Today, the wealthy industrialized countries that built their economies by burning fossil fuels and sending millions of pounds of carbon into the atmosphere have the wealth and resources to adapt to the violent effects of climate change by building build seawalls and other infrastructure to protect cities and securing food supplies by purchasing food on the global market. Poorer countries that did not reap the economic benefits of the carbon-burning based economy, meanwhile, do not have the resources to fortify their cities to protect against rising sea levels and increasingly violent storms or import food or drinking water as changing weather patterns degrade their farmlands and water supplies.

The people that are most vulnerable to climate change, who will experience the most significant effects and have the most limited abilities to adapt in place or migrate, are those living in the poorest, least developed regions of the world. This experience—living in a world that is rapidly and violently changing because of the callous behaviors of people in rich developed countries—could be understood as the epitome of powerlessness and helplessness. But even in this perfect storm of environmental calamities and indifference, communities on the front lines of the climate crisis are taking direct action to control their futures by making bold, creative, innovative plans to adapt and to migrate in ways that are culturally appropriate and address their own needs and aspirations.


Open Borders—No Apologies and No Compromises

Throughout human history, borders and walls have been used to divide and separate people, communities and cultures. They were created by wars, conquests, processes of colonization, negotiations and treaties. But as the monarch butterfly reminds us as it makes its annual migration from Mexico to Canada, there’s nothing natural or permanent about these lines in the ground.

These human-made borders are also not impermeable. The current economic order allows goods and capital to travel back and across borders with almost no meaningful impediments. Business people fly across borders and across oceans to negotiate transactions. Tourists from wealthy countries travel to beach vacations in warmer climates.

The carbon that is emitted from power plants and SUV’s in the US, Europe, and the increasingly developed portions of Asia spreads through the atmosphere paying little attention to the lines that humans have drawn on the ground.  The changing weather patterns, super storms and droughts brought on by the increase in carbon in the atmosphere spill across borders with no regard to where the carbon was burned or who benefitted.

National borders and walls aren’t preventing the movement of money, goods, weather, or wealthy business people and tourists. They are tools to keep poor and working-class people in place and divided.  As the climate crisis continues to worsen many people around the world are going to see their local environments change and deteriorate. Many people and many communities will adapt in place, modifying food, energy and water systems and building infrastructure to weather the changing climates. Others will adapt by moving to other parts of the world.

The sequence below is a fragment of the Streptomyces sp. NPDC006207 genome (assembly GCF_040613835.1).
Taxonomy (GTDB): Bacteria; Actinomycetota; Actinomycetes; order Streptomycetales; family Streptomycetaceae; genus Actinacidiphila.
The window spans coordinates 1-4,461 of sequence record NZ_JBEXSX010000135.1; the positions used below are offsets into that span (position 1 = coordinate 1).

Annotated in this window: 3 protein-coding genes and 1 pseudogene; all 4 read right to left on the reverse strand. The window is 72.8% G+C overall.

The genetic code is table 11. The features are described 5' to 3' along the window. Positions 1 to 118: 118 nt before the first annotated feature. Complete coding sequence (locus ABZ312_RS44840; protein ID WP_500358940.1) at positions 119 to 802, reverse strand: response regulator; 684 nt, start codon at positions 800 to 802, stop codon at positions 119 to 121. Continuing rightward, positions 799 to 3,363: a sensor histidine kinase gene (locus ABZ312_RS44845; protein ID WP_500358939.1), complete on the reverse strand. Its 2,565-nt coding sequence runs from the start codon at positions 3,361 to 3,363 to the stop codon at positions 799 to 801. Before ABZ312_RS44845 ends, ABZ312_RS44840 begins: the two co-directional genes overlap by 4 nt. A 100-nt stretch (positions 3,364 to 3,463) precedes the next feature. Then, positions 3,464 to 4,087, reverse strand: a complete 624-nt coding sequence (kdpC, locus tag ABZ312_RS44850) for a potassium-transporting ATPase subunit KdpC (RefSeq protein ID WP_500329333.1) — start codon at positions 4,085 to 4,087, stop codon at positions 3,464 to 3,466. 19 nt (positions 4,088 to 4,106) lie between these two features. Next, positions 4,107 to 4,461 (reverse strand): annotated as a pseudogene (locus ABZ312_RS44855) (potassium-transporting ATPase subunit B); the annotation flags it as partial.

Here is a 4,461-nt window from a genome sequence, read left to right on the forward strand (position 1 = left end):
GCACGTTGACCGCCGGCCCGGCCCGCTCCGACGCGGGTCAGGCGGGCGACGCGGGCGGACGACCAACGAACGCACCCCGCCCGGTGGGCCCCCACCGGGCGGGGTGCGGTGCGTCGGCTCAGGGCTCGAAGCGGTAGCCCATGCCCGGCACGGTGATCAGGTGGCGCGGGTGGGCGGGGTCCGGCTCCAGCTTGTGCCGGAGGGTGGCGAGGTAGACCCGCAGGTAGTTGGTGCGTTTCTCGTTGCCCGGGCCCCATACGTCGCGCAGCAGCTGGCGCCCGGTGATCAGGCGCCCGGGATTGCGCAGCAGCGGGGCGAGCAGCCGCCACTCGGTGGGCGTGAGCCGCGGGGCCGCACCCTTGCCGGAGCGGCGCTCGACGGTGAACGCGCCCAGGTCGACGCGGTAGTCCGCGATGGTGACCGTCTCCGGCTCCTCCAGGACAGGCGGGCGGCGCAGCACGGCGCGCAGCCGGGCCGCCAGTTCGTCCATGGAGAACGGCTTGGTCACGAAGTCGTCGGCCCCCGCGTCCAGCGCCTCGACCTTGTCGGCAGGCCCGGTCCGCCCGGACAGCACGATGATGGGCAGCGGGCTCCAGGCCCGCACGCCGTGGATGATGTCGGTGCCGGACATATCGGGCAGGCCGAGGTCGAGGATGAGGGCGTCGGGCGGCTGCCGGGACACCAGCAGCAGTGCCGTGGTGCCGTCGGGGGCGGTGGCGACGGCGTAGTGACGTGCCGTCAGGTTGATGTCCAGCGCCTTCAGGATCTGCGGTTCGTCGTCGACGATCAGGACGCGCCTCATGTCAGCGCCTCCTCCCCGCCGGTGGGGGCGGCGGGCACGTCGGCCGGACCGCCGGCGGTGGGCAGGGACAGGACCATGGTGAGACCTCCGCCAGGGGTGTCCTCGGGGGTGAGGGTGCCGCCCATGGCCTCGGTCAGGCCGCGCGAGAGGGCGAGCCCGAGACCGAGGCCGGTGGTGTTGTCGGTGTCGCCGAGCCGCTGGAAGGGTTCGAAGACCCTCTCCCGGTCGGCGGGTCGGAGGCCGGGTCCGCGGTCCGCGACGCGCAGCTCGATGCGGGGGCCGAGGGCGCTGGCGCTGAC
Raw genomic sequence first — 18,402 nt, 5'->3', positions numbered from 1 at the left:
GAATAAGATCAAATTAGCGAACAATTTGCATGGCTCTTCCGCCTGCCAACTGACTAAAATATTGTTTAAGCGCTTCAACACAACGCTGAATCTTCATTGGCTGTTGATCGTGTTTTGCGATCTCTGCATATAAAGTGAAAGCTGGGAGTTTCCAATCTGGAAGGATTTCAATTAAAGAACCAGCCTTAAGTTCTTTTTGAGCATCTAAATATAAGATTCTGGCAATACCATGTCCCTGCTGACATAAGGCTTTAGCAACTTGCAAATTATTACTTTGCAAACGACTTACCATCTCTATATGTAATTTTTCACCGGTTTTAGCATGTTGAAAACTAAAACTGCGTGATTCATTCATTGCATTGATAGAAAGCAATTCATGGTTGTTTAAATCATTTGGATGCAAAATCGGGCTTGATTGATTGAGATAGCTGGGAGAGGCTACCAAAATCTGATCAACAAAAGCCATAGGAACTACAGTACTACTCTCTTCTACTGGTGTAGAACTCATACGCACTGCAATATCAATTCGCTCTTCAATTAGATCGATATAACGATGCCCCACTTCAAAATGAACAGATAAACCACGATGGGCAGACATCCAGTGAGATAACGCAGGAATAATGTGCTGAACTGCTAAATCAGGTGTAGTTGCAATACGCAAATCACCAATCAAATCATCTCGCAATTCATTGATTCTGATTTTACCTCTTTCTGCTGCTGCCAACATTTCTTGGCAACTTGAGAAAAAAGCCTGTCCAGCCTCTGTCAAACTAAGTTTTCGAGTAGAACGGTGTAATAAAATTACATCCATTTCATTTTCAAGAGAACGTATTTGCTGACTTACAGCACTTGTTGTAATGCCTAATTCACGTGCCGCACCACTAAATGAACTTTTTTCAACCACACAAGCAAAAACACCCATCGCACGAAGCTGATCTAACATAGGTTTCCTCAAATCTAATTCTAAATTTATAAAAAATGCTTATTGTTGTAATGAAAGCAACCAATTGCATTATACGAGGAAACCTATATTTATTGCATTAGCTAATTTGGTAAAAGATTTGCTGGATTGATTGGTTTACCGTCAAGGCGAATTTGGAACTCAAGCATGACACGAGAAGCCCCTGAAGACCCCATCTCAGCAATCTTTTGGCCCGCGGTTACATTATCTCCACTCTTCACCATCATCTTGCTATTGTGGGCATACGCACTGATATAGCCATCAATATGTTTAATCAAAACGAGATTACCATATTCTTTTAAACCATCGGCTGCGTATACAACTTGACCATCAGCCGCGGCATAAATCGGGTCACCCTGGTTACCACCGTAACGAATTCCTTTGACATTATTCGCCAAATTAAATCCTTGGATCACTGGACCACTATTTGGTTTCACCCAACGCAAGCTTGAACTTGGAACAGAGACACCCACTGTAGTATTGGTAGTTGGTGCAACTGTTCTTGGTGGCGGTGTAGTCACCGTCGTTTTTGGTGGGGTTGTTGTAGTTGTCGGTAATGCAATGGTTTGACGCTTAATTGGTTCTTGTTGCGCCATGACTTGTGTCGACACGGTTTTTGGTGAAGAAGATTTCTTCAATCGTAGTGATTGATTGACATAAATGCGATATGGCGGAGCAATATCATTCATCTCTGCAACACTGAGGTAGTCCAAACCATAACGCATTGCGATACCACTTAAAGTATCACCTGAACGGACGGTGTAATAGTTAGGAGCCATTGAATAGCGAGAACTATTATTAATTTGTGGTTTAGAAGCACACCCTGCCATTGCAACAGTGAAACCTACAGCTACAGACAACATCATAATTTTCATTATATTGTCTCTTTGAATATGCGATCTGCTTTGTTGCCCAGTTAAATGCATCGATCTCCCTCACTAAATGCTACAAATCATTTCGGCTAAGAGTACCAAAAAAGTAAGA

In a world where goods, capital, wealthy people and environmental conditions can move freely, there can be no justifiable excuse for maintaining walls and borders to keep poor and working-class people from moving freely to find the conditions and opportunities to live healthy and fulfilling lives.


Many academics, government agencies, and aid organizations have characterized people participating in climate-induced migration as victims, often advocating for global recognition of climate refugees either under existing refugee protections or a new protocol [9]. While it is clear that climate migrants face a world that is violently and dramatically changing around them—largely as a result of the actions of others—framing climate migrants as victims or refugees presupposes that migration is the only viable response to climate change. This is troubling because it suggests that climate migrants are helpless and without agency. For that reason, many of these climate migrants—people living on or moving from the front lines of the climate crisis—reject the climate refugee frame and these notions of powerlessness[10]. Rather than helpless victims, many climate migrants are courageous survivors, taking direct action to build a better life for themselves and their families in the face of unimaginably challenging circumstances.

Refugees Under International Law

Current international law regarding refugees dates back to the years immediately after the Holocaust and World War 2 when the international community established an agreement on the status of refugees of that war and a framework for displaced people going forward.  Article 14 of the Universal Declaration of Human Rights of 1948 recognized the right of persons to seek asylum from persecution in other countries. Later the 1951 Convention relating to the Status of Refugees and the 1967 Protocol outlining its application defines a refugee as a person who, “owing to a well-founded fear of being persecuted for reasons of race, religion, nationality, membership of a particular social group or political opinion is outside of the country of his nationality and is unable or, owing to such fear, is unwilling to avail himself of the protection of that country.” [11]